Even if NBC didn’t make more than a few dollars by putting the Olympics online, it still gets traffic bragging rights — a whole lot of eyeballs looked at NBCOlympics.com in the last few weeks. And, as we’ve noted before, even more eyeballs went to Yahoo’s Olympics site. But let’s add yet another winner to the mix: Oft-maligned Microsoft (MSFT), who used the games as a platform to launch its oft-maligned Silverlight video software.
Microsoft built NBC’s site (with an assist from WPP’s Schematic, which built the actual video player), operated it, and footed the bill for bandwidth, hosting, Limelight (LLNW) CDN services, etc. This wasn’t a forgone conclusion: A source familiar with the matter tells us that NBC was still negotiating with Microsoft rival Adobe (ADBE) about using that company’s Flash software to power its video as recently as December 2007.
We don’t know the financial details of the transaction: It’s possible that Microsoft paid NBC for the privilege, but we also assume that Microsoft was able to share in the ad revenue that NBC generated, since Microsoft promoted the site on its giant MSN portal.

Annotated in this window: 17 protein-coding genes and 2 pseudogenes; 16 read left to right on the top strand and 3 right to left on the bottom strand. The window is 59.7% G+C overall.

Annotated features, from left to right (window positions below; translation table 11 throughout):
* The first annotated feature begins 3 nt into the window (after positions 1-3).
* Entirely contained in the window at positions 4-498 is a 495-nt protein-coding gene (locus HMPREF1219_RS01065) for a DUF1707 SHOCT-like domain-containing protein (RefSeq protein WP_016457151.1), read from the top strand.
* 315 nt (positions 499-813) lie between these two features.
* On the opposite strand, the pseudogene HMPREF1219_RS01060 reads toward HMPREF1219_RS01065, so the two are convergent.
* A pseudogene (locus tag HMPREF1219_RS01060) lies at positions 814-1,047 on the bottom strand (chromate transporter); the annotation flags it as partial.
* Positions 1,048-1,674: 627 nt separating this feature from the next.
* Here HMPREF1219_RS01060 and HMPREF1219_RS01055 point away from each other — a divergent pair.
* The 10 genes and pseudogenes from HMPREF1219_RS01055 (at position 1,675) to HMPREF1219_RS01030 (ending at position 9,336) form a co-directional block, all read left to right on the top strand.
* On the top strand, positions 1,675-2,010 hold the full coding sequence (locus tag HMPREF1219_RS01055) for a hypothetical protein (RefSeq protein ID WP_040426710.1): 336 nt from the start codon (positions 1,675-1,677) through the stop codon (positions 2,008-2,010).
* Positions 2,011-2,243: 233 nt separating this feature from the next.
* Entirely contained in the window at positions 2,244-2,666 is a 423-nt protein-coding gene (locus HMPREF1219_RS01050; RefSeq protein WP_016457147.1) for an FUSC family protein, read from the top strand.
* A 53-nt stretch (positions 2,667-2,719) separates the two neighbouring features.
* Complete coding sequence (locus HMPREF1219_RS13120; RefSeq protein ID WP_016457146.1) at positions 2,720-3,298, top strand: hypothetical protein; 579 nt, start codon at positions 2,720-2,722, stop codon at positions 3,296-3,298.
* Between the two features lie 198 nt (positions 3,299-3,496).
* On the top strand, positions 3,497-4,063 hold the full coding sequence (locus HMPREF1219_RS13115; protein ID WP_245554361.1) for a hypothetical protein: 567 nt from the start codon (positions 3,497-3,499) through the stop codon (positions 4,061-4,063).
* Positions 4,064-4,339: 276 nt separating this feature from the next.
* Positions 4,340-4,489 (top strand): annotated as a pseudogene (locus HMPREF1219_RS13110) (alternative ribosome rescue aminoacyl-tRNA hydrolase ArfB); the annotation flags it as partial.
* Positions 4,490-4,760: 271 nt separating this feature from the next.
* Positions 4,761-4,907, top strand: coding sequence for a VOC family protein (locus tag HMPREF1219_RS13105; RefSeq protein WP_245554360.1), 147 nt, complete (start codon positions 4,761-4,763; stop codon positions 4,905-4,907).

In any case, no matter how the dollars played out, the games were a success for Redmond, since it got Silverlight into millions of American homes. In order to watch any of the video streams, you needed to download the software, and Microsoft says that half of the 40 million U.S. visitors to NBCOlympics didn’t have Silverlight when they showed up. Surely not every one of those 20 million visitors ended up downloading the software. But those who did — like us — found it easy to install, and that the video quality they got was excellent.
We’re also not sure how much of that video quality is due to Silverlight, and how much of it has to do with source material, the way the player was designed, and a host of other factors. But in the absence of other information, we have to conclude that Silverlight works pretty darn well. And that’s exactly what Microsoft was hoping for.
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